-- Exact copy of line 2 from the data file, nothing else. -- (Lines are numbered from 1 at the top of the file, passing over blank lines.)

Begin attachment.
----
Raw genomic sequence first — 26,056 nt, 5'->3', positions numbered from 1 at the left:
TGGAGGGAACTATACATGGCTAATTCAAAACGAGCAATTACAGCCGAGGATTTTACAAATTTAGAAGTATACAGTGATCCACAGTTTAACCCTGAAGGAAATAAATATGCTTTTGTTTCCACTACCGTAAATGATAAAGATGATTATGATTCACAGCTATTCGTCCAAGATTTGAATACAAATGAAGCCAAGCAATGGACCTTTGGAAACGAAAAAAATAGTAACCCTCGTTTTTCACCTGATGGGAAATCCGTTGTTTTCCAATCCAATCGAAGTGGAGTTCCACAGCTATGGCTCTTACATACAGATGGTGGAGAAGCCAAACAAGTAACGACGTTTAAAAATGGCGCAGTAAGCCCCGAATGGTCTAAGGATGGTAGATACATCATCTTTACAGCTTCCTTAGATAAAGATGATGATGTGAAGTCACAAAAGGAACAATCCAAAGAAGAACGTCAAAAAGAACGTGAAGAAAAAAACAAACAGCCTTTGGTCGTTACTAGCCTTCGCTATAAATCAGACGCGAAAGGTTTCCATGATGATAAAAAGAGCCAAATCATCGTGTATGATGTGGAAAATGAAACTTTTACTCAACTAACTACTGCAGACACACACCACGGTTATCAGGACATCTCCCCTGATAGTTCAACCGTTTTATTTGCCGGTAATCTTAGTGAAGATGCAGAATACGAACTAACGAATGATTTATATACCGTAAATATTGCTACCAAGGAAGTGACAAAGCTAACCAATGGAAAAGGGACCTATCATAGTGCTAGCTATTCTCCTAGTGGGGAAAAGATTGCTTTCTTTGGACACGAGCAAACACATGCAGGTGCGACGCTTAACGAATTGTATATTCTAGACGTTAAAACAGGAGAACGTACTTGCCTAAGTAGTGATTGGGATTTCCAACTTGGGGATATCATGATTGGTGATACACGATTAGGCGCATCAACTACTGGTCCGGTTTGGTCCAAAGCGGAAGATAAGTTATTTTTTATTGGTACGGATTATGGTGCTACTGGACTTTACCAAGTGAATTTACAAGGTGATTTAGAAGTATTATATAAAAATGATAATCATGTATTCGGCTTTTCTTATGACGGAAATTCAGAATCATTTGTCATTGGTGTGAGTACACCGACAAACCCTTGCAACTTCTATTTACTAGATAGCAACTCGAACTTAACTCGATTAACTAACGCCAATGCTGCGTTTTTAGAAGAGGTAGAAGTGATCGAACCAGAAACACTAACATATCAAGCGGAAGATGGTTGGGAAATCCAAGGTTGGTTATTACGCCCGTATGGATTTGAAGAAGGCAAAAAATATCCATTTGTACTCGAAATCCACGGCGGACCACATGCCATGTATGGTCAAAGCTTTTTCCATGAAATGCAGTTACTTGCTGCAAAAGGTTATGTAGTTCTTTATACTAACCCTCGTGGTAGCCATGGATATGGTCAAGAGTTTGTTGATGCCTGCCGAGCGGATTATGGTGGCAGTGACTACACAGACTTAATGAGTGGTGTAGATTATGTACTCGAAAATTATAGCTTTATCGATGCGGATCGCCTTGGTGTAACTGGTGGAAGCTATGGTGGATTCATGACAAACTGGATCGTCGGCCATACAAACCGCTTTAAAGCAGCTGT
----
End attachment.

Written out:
TGGAGGGAACTATACATGGCTAATTCAAAACGAGCAATTACAGCCGAGGATTTTACAAATTTAGAAGTATACAGTGATCCACAGTTTAACCCTGAAGGAAATAAATATGCTTTTGTTTCCACTACCGTAAATGATAAAGATGATTATGATTCACAGCTATTCGTCCAAGATTTGAATACAAATGAAGCCAAGCAATGGACCTTTGGAAACGAAAAAAATAGTAACCCTCGTTTTTCACCTGATGGGAAATCCGTTGTTTTCCAATCCAATCGAAGTGGAGTTCCACAGCTATGGCTCTTACATACAGATGGTGGAGAAGCCAAACAAGTAACGACGTTTAAAAATGGCGCAGTAAGCCCCGAATGGTCTAAGGATGGTAGATACATCATCTTTACAGCTTCCTTAGATAAAGATGATGATGTGAAGTCACAAAAGGAACAATCCAAAGAAGAACGTCAAAAAGAACGTGAAGAAAAAAACAAACAGCCTTTGGTCGTTACTAGCCTTCGCTATAAATCAGACGCGAAAGGTTTCCATGATGATAAAAAGAGCCAAATCATCGTGTATGATGTGGAAAATGAAACTTTTACTCAACTAACTACTGCAGACACACACCACGGTTATCAGGACATCTCCCCTGATAGTTCAACCGTTTTATTTGCCGGTAATCTTAGTGAAGATGCAGAATACGAACTAACGAATGATTTATATACCGTAAATATTGCTACCAAGGAAGTGACAAAGCTAACCAATGGAAAAGGGACCTATCATAGTGCTAGCTATTCTCCTAGTGGGGAAAAGATTGCTTTCTTTGGACACGAGCAAACACATGCAGGTGCGACGCTTAACGAATTGTATATTCTAGACGTTAAAACAGGAGAACGTACTTGCCTAAGTAGTGATTGGGATTTCCAACTTGGGGATATCATGATTGGTGATACACGATTAGGCGCATCAACTACTGGTCCGGTTTGGTCCAAAGCGGAAGATAAGTTATTTTTTATTGGTACGGATTATGGTGCTACTGGACTTTACCAAGTGAATTTACAAGGTGATTTAGAAGTATTATATAAAAATGATAATCATGTATTCGGCTTTTCTTATGACGGAAATTCAGAATCATTTGTCATTGGTGTGAGTACACCGACAAACCCTTGCAACTTCTATTTACTAGATAGCAACTCGAACTTAACTCGATTAACTAACGCCAATGCTGCGTTTTTAGAAGAGGTAGAAGTGATCGAACCAGAAACACTAACATATCAAGCGGAAGATGGTTGGGAAATCCAAGGTTGGTTATTACGCCCGTATGGATTTGAAGAAGGCAAAAAATATCCATTTGTACTCGAAATCCACGGCGGACCACATGCCATGTATGGTCAAAGCTTTTTCCATGAAATGCAGTTACTTGCTGCAAAAGGTTATGTAGTTCTTTATACTAACCCTCGTGGTAGCCATGGATATGGTCAAGAGTTTGTTGATGCCTGCCGAGCGGATTATGGTGGCAGTGACTACACAGACTTAATGAGTGGTGTAGATTATGTACTCGAAAATTATAGCTTTATCGATGCGGATCGCCTTGGTGTAACTGGTGGAAGCTATGGTGGATTCATGACAAACTGGATCGTCGGCCATACAAACCGCTTTAAAGCAGCTGT